One of the biggest changes brought about with the advent of modernization and improved standards of living is the increase in the ageing population. By 2050, the number of the elders in the country is expected to rise and surpass the population of children. The majority of elders in the country face various health problems and have no access to basic healthcare or medicines and for those who do have, face financial crisis. Therefore the elders are in a dire situation where healthcare is concerned.
Older people, especially disadvantaged older people who live alone are at a high risk of being under nourished, due to lack of a care, financial strain, fragility and a meagre diet. Looking at the increased number of geriatric health and social snags in India, the World Health Organization (WHO) in association with the Government of India carried out a cross sectional, community centered study of the aged populace of 60 years and above in 10 states in India. By using a structured questionnaire, about 1000 elders from rural and urban background were studied. However due to the large sample size of the survey, the study was not specific to any section of the society but was representative of the entire population.
Ageing population is an international phenomenon with widespread socio and economic consequences. Ageing of the population is a matter of great concern for the nation, for it is the nation’s responsibility to look after the aged. The number of older persons is rising at a rapid rate and unless the government takes corrective measures by providing them the best possible care it is going to be serious problem in the coming years, affecting not only the aged but the younger population as well.
If you happen to visit All India Institute of Medical Sciences (AIIMS) in the national capital in the recent times you will notice the place is struggling to cope with attending to the large number of elderly in urgent need of medical attention and care. The queue outside AIIMS to get an appointment or a token, starts from 2 am at night. While it is tough for everyone, it is worse for the elders who struggle to stand for long hours and need occasional recesses to breathe and – to the washroom. These elders, mostly who are destitute come from all corners of India to get the much needed medical attention. While some are accompanied by family members, most come alone, travelling without tickets in train because they have no money. When they arrive also, the situation doesn’t get any better as to get an appointment or a date for a simple blood test takes weeks, so they stay inside the hospital premises or outside under a tree or in a nearby Dharamshala or Gurudwara for food and shelter. With hope they wait patiently, waiting for their turn, but most of them don’t get a chance, because the procedure is long and tedious and due to immobility and lack of immediate diagnosis and medication, most of them don’t come back or are unable to make it.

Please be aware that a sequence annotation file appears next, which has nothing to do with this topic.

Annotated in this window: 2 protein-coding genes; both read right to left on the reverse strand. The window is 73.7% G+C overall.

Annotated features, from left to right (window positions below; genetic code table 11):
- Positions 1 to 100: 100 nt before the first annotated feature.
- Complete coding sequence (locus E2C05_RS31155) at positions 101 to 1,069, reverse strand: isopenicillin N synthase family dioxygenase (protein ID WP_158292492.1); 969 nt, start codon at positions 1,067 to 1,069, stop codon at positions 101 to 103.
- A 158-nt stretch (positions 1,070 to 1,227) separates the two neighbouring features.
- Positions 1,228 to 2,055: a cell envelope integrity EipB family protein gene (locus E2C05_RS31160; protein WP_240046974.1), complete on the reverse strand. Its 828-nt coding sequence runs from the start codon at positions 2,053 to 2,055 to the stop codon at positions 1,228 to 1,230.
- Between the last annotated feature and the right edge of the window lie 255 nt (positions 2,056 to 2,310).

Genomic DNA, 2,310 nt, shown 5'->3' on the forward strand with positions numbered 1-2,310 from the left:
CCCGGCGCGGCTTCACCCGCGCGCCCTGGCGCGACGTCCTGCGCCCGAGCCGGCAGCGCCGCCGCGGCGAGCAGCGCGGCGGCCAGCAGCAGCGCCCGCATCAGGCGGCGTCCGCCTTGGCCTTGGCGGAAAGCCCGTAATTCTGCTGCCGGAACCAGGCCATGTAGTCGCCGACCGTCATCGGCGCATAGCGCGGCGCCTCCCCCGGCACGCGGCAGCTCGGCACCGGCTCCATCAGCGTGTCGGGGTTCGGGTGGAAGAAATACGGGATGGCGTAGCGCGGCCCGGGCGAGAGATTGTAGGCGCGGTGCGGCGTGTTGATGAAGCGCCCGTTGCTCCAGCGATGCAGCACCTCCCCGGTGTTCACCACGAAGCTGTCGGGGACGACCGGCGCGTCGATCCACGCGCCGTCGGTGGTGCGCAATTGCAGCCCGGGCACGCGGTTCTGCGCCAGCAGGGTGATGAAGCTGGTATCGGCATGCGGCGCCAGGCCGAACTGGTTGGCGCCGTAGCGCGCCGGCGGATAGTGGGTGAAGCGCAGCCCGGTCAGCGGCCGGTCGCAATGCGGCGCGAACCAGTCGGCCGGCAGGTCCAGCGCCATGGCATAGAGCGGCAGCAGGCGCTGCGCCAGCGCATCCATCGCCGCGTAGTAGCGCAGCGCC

With growing prolonged existence and incapacitating prolonged sicknesses, elders require improved and better access to physical infrastructure, in their homes as well as in public. Due to the lack of proper healthcare facilities and unaffordable medicines, chronic diseases and malnutrition are on a high in India. Emphasis on the geriatric services is limited in the public space and is limited to a few dedicated geriatric services. Public health has many issues, among them are, lack of proper infrastructure, manpower, lack of proper care and hygiene and overcrowding of facilities. Most of the government services such as day care centers, old age homes, therapy and recreational facilities are urban based. The geriatric department services are mostly accessible at tertiary care hospitals.
Senior citizens in India are more vulnerable because the government does not spend enough funds on the social security systems. Insurance covers for the elders are non-existent, and in most cases pre-existing illness are not covered in insurance policies, which makes it all the more difficult for the elderly. As a result, most of the elders feel isolated and alone due to neglect and lack of elder friendly policies.
Economic restraints and financial dependence is common amongst elders living in India. The elders living with their relatives are essentially dependent on the economic capability of the family unit for their fiscal security and welfare. One factor that is an underlying challenge to the welfare of the old, is poverty, which gives rise to issues like abuse, abandonment and loneliness. It is imperative to understand the social dynamics that concern the elders as they go through the course of ageing. Rapid urbanization, increase in life expectancy and lifestyle changes, have given rise to diverse problems for the aged in India.
All-inclusive care for the elderly is likely only with the participation and co-operation of family, community and the Government. India should prepare to meet the growing challenge of caring for its elderly population. All public healthcare facilities in the country need to address the social challenges faced by the elders to improve their quality of life. There is a need to start necessary and proper social welfare programs to safeguard the life of the elders and assist them in living a life of dignity and hope.